Favorable Waitlist Outcomes in Patients with Alcoholic Liver Disease in the MELD-Na ERA

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Conference Proceeding

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Am J Transplant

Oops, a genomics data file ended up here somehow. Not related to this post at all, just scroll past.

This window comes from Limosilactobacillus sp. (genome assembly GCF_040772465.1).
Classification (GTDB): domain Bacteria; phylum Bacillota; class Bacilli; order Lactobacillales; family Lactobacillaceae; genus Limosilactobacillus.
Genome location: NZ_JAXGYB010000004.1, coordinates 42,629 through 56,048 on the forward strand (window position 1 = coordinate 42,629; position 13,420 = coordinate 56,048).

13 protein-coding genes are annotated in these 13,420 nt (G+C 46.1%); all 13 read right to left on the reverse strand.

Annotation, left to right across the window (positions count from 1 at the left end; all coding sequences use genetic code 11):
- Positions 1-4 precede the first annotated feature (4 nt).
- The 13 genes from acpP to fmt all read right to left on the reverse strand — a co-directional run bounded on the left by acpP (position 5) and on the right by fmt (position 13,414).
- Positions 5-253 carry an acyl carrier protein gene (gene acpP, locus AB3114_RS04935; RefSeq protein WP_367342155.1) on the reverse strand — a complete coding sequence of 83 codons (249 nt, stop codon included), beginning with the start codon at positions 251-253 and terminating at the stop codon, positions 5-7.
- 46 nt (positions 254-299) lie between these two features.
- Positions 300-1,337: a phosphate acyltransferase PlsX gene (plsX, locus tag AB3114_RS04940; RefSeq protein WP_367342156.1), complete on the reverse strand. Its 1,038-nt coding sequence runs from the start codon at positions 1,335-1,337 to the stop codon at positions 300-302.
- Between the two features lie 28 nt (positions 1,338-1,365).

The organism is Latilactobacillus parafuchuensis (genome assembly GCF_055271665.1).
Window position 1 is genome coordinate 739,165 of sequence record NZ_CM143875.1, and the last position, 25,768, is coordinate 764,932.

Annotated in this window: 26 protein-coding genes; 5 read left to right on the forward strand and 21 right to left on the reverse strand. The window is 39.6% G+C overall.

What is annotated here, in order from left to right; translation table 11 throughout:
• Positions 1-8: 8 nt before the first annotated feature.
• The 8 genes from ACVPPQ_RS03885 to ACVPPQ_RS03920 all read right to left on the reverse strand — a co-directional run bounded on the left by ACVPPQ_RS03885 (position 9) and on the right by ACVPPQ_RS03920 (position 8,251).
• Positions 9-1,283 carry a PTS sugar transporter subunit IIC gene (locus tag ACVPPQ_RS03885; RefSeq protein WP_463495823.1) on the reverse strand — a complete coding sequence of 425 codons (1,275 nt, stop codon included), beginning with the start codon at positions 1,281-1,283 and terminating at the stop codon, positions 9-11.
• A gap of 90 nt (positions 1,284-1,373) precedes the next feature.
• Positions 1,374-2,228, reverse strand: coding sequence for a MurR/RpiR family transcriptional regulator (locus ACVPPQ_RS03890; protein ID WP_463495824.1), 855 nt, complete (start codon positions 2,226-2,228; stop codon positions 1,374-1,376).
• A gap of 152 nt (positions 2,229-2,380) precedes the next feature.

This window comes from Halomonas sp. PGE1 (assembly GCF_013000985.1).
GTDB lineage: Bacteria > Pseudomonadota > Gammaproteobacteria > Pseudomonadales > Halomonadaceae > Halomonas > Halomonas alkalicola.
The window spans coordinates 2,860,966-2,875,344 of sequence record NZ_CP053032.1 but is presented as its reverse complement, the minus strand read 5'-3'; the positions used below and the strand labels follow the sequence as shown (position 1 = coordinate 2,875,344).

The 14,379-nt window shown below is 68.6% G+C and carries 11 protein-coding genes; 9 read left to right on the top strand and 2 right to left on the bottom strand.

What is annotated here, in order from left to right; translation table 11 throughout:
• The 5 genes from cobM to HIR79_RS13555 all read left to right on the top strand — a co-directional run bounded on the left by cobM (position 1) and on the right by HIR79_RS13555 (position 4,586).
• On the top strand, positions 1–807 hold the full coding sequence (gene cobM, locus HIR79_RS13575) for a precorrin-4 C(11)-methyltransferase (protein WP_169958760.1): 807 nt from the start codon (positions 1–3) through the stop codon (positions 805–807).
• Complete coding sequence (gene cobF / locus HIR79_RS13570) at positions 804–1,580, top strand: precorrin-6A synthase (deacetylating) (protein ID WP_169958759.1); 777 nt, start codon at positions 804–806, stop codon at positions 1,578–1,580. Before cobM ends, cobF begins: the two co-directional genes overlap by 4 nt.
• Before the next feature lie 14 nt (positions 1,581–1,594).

Purpose: Alcoholic liver disease (ALD) is a common indication for liver transplantation. Patients with ALD are often required to be abstinent for a period of time prior to being listed. This may reduce disease progression while on the waitlist and therefore alter their waitlist outcomes compared to those with other disease etiologies. This study aimed to evaluate discrepancy of waitlist outcomes between those with ALD and non-alcoholic liver disease (NALD). Methods: Data for adult patients listed for liver or liver-kidney transplant after the introduction of MELD-Na score based liver allocation (Jan 2016-June 2018) were obtained from the OPTN/UNOS. The following were selected as major liver disease etiologies: ALD cirrhosis, hepatitis C cirrhosis, non-alcoholic steatohepatitis cirrhosis, primary biliary cholangitis, and primary sclerosing cholangitis. Patients with overlapping diseases and those with an exception score were excluded. Patients were categorized into diferent listing MELD-Na score groups (6-14, 15-20, 21-25, 26-29, 30-34 and >34) to identify variations of outcomes among the diferent score ranges within each etiology. Waitlist outcomes were studied by adjusting risk for recipient characteristics including age, gender, race, region, functional status, dialysis use, presence of diabetes, ascites and encephalopathy. Results: Patients with ALD showed the lowest waitlist mortality rate and highest recovery rate among disease groups (Figures 1 A-C), thereby patients with ALD were compared to those with NALD. A total of 6472 patients had ALD and 7283 had NALD. ALD patients showed signifcantly lower waitlist mortality (HR 0.82, 95% CI 0.74-0.90; p<0.001), higher transplant probability (HR 1.12, 95% CI 1.06-1.17; p<0.001), and higher recovery rate on waitlist (HR 2.23 95% CI 1.73-2.86; p<0.001) compared to those with NALD (Figure 1 D-F). Overall waitlist mortality stratifed by listing MELD-Na score was lower in ALD patients compared to NALD patients in mid-score groups (score of 15-29) (p<0.05), whereas there was no diference in the lowest (6-14) and higher-score groups (30 or higher, Figure 2). Overall transplant probability was similar in ALD and NALD patients in the score groups of 26 or higher, whereas ALD had lower probability in the lower score groups (<26). ALD also showed higher chance of recovery in lower to mid score groups (6-29). Conclusions: ALD cirrhosis patients have lower waitlist mortality and better recovery while on the waitlist compared to patients with other etiologies. This was prominent in mid score groups. These results suggest that risk stratifcation and prioritization of liver allocation may need to be altered according to liver disease etiologies.



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